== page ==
It’s impossible to review The Danish Girl – an impeccably mounted drama about a sensitive artist in 1920s Copenhagen – without first addressing its lead actor, and the disagreement over his casting.
Here, British star Eddie Redmayne plays Danish painter Einar Wegener, who, upon transitioning into Lili Elbe, became one of the world’s first known people to undergo gender reassignment surgery.
Some members of the LGBTI community expressed distaste that the role didn’t go to a trans actor – the likes of whom are all but invisible in mainstream film. Similarly, last year, Jared Leto sparked a backlash when he won an Oscar for his role as Rayon, a fictional trans woman and HIV sufferer in 2013’s Dallas Buyers Club.
But if you’re inclined to judge casting and performance separately, you’re in for some compelling viewing in The Danish Girl. As straight, male, cisgendered actors go, I’m not sure what more could be expected of Redmayne – he positively radiates empathy as Lili.
Furthermore, in scenes such as Lili’s first kiss with a man, he omits quiet storms of visceral emotion; joy and terror, curiosity and reluctance. The sheer complexity of the character is right there in his face.
And while Redmayne’s androgynous beauty is a fully utilized tool – the make up and costumes are nothing short of otherworldly in this film – it’s also an incidental one.
He was cast foremost for his talent and range, for his ability to illustrate a life in flux, as attested by his Oscar-winning performance in last year’s Stephen Hawking biopic, The Theory of Everything. In Lili, he’s handed an equally as rich character to play – and seizes the opportunity with both hands.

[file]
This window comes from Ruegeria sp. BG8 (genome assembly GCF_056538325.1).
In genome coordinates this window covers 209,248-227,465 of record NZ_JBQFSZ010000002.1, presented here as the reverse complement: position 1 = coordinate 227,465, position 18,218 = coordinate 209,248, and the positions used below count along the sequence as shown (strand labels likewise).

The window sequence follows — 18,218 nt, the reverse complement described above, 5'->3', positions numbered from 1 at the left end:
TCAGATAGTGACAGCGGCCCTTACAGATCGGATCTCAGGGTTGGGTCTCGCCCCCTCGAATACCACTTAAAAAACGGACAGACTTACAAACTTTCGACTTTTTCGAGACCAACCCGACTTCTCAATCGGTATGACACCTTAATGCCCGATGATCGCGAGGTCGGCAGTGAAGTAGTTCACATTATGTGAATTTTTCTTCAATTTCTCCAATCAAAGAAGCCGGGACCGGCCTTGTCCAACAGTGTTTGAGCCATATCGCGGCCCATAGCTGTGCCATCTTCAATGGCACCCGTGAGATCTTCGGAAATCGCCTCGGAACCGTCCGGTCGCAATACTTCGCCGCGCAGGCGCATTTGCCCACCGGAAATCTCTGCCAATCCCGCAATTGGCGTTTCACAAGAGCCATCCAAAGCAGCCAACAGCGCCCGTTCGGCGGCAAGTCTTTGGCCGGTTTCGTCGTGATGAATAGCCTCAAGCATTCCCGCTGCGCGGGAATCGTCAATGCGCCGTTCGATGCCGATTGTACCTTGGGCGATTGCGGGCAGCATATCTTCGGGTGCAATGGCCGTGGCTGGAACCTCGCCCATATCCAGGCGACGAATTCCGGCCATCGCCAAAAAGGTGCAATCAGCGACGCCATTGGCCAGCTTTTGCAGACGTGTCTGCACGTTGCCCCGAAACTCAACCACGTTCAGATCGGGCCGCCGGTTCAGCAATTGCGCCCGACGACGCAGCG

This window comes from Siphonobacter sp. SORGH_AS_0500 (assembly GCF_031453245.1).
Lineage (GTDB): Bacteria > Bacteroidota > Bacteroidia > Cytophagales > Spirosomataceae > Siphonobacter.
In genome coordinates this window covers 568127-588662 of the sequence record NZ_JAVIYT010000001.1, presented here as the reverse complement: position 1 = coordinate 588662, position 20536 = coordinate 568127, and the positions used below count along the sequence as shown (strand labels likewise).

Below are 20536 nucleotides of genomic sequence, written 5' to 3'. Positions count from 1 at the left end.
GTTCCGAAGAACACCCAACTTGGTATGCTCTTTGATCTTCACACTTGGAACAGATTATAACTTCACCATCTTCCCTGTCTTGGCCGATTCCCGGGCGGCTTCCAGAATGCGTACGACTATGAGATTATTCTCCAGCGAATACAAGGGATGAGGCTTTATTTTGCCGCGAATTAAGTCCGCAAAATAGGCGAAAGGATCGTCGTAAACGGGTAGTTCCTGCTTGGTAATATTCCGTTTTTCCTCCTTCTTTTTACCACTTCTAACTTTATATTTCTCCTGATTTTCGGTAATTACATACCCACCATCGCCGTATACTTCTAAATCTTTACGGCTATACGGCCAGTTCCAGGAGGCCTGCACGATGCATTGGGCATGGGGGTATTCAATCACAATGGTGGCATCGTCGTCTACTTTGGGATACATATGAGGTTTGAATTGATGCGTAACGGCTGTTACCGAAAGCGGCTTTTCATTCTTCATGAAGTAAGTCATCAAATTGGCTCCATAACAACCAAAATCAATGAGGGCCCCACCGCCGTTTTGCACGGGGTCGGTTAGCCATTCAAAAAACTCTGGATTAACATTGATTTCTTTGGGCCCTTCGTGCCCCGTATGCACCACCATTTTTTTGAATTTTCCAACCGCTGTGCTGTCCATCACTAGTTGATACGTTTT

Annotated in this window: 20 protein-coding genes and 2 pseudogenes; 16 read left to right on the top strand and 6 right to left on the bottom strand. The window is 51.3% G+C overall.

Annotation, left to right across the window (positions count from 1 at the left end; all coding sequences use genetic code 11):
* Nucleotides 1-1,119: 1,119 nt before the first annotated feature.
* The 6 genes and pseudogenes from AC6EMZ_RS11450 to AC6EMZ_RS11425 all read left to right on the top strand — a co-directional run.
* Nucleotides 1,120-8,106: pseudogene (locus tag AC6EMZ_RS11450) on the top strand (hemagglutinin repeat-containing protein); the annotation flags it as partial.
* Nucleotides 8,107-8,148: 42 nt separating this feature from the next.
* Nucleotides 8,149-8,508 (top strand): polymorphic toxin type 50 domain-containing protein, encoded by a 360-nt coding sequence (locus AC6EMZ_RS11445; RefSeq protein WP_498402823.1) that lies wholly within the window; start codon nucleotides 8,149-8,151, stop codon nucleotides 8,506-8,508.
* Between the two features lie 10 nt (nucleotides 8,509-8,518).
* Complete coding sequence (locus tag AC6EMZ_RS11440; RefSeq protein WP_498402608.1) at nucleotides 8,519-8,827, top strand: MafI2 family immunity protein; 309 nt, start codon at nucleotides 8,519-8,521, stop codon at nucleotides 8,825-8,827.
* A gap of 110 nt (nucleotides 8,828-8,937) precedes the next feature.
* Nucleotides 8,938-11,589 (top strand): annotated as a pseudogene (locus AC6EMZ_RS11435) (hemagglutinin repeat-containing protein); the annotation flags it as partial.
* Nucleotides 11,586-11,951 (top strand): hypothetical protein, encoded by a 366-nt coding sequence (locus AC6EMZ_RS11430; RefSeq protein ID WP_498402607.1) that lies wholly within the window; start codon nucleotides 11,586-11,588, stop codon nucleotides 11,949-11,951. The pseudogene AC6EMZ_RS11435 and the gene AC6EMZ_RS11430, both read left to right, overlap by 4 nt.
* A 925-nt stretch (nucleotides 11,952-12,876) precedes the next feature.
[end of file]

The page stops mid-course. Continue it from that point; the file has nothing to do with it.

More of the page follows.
It’s also worth noting Redmayne did his research before stepping in front of the camera. He consulted with various members of the trans community, calling the experience: ‘the most brilliant education – their kindness and support galvanized me.’
In short, he handles the source material with nuance and sensitivity, as does director Tom Hooper (The King’s Speech) – and it’s a relief. The many ways in which this film could’ve been a total disaster aren’t worth thinking about.
Albeit some will criticize The Danish Girl for being romanticized. Indeed, the question of whether the story has been watered down to appeal to straight audiences did cross my mind. But the book of the same name by David Ebershoff on which the film is based was a fictionalized account of Lili’s life, and in my opinion, Hooper’s delicate palette is artistically motivated – and no wonder, after the pomp and trauma of Les Misérables, his last film.
Swedish actress Alicia Vikander is also amazing as Einar’s highly charged wife Gerda, who demonstrates the beauty of unconditional love to great effect. The film is further elevated with a hat trick of brief but impactful supporting turns: the always-brilliant Ben Whishaw propels an otherwise slow plot as a bystander with a crush; Amber Heard plays a ballerina with an inquiring mind and a magnetic personality, and Matthias Schoenaerts is an old friend of Einar’s who lends crucial support to both Lili and Gerde.
There are some dark moments in The Danish Girl, but ultimately it feels more like a celebration: of Lili’s pioneering bravery, and of the broad-mindedness and compassion of the people around her. Superb.